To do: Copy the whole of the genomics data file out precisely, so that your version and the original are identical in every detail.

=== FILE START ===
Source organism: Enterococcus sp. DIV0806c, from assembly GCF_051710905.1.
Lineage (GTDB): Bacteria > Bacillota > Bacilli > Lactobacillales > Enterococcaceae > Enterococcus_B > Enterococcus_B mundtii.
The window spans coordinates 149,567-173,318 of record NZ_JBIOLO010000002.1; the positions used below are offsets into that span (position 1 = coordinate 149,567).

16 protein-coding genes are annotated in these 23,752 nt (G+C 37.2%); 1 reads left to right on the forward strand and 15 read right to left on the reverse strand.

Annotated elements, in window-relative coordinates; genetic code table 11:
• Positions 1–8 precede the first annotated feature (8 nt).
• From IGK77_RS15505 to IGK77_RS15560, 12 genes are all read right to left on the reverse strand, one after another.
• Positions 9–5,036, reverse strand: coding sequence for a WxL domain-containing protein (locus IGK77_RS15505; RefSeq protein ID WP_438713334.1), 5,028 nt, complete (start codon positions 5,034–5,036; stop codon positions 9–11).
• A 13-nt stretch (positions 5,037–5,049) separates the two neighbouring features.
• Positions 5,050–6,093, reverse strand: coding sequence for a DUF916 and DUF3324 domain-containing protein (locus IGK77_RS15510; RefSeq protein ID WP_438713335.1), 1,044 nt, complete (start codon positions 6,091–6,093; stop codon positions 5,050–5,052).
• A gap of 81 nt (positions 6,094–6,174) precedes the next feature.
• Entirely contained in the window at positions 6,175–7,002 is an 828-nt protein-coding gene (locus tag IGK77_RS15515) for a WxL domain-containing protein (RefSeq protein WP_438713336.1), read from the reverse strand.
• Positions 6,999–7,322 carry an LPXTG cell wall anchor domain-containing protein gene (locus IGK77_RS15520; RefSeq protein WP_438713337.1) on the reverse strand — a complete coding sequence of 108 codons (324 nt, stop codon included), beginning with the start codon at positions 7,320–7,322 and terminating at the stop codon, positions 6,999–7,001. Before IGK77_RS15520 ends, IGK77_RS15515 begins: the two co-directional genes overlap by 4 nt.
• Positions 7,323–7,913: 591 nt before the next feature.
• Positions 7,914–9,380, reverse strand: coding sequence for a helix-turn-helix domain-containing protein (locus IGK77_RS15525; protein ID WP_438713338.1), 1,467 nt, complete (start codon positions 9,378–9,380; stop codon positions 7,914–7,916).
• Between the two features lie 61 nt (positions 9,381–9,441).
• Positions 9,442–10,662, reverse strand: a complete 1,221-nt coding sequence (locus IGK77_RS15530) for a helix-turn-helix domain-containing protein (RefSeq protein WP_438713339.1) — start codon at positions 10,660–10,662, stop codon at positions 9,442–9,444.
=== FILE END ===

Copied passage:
Source organism: Enterococcus sp. DIV0806c, from assembly GCF_051710905.1.
Lineage (GTDB): Bacteria > Bacillota > Bacilli > Lactobacillales > Enterococcaceae > Enterococcus_B > Enterococcus_B mundtii.
The window spans coordinates 149,567-173,318 of record NZ_JBIOLO010000002.1; the positions used below are offsets into that span (position 1 = coordinate 149,567).

16 protein-coding genes are annotated in these 23,752 nt (G+C 37.2%); 1 reads left to right on the forward strand and 15 read right to left on the reverse strand.

Annotated elements, in window-relative coordinates; genetic code table 11:
• Positions 1–8 precede the first annotated feature (8 nt).
• From IGK77_RS15505 to IGK77_RS15560, 12 genes are all read right to left on the reverse strand, one after another.
• Positions 9–5,036, reverse strand: coding sequence for a WxL domain-containing protein (locus IGK77_RS15505; RefSeq protein ID WP_438713334.1), 5,028 nt, complete (start codon positions 5,034–5,036; stop codon positions 9–11).
• A 13-nt stretch (positions 5,037–5,049) separates the two neighbouring features.
• Positions 5,050–6,093, reverse strand: coding sequence for a DUF916 and DUF3324 domain-containing protein (locus IGK77_RS15510; RefSeq protein ID WP_438713335.1), 1,044 nt, complete (start codon positions 6,091–6,093; stop codon positions 5,050–5,052).
• A gap of 81 nt (positions 6,094–6,174) precedes the next feature.
• Entirely contained in the window at positions 6,175–7,002 is an 828-nt protein-coding gene (locus tag IGK77_RS15515) for a WxL domain-containing protein (RefSeq protein WP_438713336.1), read from the reverse strand.
• Positions 6,999–7,322 carry an LPXTG cell wall anchor domain-containing protein gene (locus IGK77_RS15520; RefSeq protein WP_438713337.1) on the reverse strand — a complete coding sequence of 108 codons (324 nt, stop codon included), beginning with the start codon at positions 7,320–7,322 and terminating at the stop codon, positions 6,999–7,001. Before IGK77_RS15520 ends, IGK77_RS15515 begins: the two co-directional genes overlap by 4 nt.
• Positions 7,323–7,913: 591 nt before the next feature.
• Positions 7,914–9,380, reverse strand: coding sequence for a helix-turn-helix domain-containing protein (locus IGK77_RS15525; protein ID WP_438713338.1), 1,467 nt, complete (start codon positions 9,378–9,380; stop codon positions 7,914–7,916).
• Between the two features lie 61 nt (positions 9,381–9,441).
• Positions 9,442–10,662, reverse strand: a complete 1,221-nt coding sequence (locus IGK77_RS15530) for a helix-turn-helix domain-containing protein (RefSeq protein WP_438713339.1) — start codon at positions 10,660–10,662, stop codon at positions 9,442–9,444.